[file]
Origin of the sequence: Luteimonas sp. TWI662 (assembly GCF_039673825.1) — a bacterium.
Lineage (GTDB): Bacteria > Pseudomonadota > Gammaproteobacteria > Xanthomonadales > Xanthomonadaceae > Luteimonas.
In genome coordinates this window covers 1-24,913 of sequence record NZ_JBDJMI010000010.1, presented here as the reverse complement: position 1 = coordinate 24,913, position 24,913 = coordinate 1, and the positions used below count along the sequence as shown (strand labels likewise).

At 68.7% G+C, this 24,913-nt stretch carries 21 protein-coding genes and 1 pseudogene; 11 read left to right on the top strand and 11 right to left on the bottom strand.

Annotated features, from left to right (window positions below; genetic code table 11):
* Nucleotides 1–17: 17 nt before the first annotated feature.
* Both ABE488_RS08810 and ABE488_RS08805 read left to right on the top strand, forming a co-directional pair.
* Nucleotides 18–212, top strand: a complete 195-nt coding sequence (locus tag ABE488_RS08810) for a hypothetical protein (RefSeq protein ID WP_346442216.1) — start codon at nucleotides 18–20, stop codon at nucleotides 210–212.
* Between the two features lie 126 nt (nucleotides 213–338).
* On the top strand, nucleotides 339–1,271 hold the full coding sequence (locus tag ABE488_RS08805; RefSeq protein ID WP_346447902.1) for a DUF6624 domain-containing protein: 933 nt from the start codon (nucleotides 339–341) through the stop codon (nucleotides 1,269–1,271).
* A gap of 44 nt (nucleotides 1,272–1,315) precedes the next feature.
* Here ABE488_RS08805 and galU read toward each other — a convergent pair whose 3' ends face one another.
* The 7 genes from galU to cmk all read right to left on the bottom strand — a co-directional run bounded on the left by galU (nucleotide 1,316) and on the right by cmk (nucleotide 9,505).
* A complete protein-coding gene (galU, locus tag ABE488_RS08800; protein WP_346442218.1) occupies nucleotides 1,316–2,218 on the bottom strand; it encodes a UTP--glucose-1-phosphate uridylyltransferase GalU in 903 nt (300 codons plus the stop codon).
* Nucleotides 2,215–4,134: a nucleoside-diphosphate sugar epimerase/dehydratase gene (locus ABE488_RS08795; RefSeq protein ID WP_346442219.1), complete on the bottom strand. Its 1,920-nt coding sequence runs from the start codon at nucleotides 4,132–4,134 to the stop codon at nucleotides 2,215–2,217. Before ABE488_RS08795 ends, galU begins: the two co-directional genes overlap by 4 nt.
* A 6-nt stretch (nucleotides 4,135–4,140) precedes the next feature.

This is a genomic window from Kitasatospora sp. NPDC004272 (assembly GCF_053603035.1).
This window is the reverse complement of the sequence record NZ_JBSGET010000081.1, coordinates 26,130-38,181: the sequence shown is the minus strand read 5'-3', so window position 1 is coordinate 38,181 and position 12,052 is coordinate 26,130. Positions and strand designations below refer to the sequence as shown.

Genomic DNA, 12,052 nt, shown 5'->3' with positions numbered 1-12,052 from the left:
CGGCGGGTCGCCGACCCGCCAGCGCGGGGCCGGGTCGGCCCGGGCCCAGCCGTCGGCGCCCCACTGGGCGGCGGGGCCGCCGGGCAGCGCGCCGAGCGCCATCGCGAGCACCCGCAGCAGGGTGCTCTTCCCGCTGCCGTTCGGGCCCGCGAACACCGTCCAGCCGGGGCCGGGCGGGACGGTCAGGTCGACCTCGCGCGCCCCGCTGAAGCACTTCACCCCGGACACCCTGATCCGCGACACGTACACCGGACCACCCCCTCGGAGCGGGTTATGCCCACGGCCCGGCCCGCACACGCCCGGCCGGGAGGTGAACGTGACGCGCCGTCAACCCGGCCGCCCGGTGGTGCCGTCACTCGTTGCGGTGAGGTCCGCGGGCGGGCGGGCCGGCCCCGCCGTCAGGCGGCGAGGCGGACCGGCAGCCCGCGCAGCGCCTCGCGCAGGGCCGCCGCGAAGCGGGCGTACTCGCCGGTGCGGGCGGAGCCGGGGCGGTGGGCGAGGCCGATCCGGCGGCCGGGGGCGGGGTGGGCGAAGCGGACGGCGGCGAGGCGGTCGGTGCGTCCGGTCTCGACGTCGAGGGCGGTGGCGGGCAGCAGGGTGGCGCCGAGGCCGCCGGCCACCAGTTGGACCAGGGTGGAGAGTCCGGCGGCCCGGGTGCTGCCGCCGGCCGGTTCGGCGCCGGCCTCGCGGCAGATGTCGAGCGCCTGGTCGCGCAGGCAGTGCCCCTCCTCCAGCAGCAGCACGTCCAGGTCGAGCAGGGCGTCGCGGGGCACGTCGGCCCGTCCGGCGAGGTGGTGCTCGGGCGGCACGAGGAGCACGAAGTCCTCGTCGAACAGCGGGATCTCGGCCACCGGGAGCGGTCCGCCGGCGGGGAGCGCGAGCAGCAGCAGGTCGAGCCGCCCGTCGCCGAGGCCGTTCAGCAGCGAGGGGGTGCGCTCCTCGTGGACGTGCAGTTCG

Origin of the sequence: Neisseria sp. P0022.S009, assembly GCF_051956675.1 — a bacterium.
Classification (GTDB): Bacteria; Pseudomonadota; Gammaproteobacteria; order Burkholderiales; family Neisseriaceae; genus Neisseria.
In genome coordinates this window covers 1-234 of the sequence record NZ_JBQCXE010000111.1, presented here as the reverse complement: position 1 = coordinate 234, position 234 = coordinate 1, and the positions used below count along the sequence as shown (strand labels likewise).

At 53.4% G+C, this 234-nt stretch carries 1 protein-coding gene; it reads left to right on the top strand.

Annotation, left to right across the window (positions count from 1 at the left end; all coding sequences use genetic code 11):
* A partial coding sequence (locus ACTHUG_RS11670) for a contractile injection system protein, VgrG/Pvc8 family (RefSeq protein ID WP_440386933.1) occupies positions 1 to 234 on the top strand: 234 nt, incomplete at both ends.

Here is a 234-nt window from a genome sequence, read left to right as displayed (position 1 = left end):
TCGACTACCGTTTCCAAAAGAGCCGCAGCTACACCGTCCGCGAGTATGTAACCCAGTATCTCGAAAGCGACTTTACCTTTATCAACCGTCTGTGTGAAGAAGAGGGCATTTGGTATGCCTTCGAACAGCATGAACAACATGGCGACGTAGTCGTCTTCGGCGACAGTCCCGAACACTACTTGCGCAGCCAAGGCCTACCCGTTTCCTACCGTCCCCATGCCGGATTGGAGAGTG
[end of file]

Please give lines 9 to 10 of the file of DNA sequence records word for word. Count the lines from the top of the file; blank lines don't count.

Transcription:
* Between the two features lie 126 nt (nucleotides 213–338).
* On the top strand, nucleotides 339–1,271 hold the full coding sequence (locus tag ABE488_RS08805; RefSeq protein ID WP_346447902.1) for a DUF6624 domain-containing protein: 933 nt from the start codon (nucleotides 339–341) through the stop codon (nucleotides 1,269–1,271).